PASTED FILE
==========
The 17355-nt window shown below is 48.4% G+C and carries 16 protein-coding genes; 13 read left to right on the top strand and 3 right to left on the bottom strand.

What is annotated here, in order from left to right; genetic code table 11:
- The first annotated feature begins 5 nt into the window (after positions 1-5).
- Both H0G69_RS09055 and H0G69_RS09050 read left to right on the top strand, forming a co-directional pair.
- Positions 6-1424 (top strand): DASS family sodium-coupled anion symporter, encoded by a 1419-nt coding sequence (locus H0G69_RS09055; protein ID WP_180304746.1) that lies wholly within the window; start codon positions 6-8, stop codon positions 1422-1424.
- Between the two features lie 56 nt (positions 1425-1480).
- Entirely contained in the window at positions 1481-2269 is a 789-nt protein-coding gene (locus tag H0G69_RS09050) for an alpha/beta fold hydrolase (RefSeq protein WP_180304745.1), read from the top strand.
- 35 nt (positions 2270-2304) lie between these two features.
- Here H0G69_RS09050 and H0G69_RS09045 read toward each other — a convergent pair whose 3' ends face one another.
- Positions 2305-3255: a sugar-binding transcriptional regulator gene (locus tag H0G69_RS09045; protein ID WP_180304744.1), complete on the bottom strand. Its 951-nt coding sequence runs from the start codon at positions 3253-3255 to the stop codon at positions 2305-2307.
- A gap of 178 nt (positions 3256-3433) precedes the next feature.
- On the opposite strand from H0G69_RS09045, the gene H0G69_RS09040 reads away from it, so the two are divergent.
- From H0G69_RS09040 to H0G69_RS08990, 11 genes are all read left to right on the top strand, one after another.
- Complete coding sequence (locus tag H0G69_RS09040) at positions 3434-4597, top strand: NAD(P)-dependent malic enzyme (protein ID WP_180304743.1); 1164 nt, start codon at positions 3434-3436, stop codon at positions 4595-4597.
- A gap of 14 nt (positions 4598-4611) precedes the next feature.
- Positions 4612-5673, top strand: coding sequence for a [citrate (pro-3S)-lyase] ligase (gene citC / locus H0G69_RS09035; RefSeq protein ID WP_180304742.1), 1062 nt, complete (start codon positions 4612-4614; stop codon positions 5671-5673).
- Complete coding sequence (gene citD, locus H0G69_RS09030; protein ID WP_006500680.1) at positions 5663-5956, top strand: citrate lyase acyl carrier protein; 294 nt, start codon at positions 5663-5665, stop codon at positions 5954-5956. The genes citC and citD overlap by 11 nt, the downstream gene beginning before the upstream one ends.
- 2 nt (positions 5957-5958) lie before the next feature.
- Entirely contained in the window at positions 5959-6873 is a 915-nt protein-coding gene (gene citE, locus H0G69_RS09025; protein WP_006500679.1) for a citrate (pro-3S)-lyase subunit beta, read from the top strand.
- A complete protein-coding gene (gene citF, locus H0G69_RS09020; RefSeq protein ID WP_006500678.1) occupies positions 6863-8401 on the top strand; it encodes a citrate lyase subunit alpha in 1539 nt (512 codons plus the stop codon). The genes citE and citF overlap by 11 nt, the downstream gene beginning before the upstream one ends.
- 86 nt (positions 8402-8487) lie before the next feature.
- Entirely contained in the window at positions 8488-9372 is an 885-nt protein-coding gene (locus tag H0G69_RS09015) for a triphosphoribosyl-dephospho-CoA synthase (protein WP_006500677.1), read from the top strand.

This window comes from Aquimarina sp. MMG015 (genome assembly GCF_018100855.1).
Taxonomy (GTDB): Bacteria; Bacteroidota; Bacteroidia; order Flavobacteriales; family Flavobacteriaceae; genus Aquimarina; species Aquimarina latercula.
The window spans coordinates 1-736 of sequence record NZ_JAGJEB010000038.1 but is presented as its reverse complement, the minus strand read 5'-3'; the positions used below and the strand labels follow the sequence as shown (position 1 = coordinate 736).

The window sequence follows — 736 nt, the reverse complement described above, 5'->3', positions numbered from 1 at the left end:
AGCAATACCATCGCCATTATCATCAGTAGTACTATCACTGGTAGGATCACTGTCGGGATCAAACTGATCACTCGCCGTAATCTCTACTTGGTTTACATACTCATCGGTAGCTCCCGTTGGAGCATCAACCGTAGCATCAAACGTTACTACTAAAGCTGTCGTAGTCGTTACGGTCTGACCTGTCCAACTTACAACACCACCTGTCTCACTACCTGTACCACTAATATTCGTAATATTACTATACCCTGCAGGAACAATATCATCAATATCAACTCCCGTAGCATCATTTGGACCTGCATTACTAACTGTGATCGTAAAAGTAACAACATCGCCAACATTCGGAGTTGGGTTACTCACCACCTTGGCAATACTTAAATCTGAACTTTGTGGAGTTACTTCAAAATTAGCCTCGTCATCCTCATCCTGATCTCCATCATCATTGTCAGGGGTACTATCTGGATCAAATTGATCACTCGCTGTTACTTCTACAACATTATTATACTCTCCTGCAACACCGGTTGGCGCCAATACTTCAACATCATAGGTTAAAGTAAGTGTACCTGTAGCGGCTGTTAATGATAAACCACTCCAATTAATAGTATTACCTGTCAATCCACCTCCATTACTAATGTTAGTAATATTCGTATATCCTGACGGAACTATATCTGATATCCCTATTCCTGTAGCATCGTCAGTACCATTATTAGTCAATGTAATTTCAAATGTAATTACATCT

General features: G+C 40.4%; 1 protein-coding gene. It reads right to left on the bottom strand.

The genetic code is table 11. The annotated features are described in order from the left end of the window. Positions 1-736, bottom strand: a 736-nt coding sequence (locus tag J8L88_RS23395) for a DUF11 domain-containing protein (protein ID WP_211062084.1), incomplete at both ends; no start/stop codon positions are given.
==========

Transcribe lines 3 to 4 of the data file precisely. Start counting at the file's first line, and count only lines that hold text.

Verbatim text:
- The first annotated feature begins 5 nt into the window (after positions 1-5).
- Both H0G69_RS09055 and H0G69_RS09050 read left to right on the top strand, forming a co-directional pair.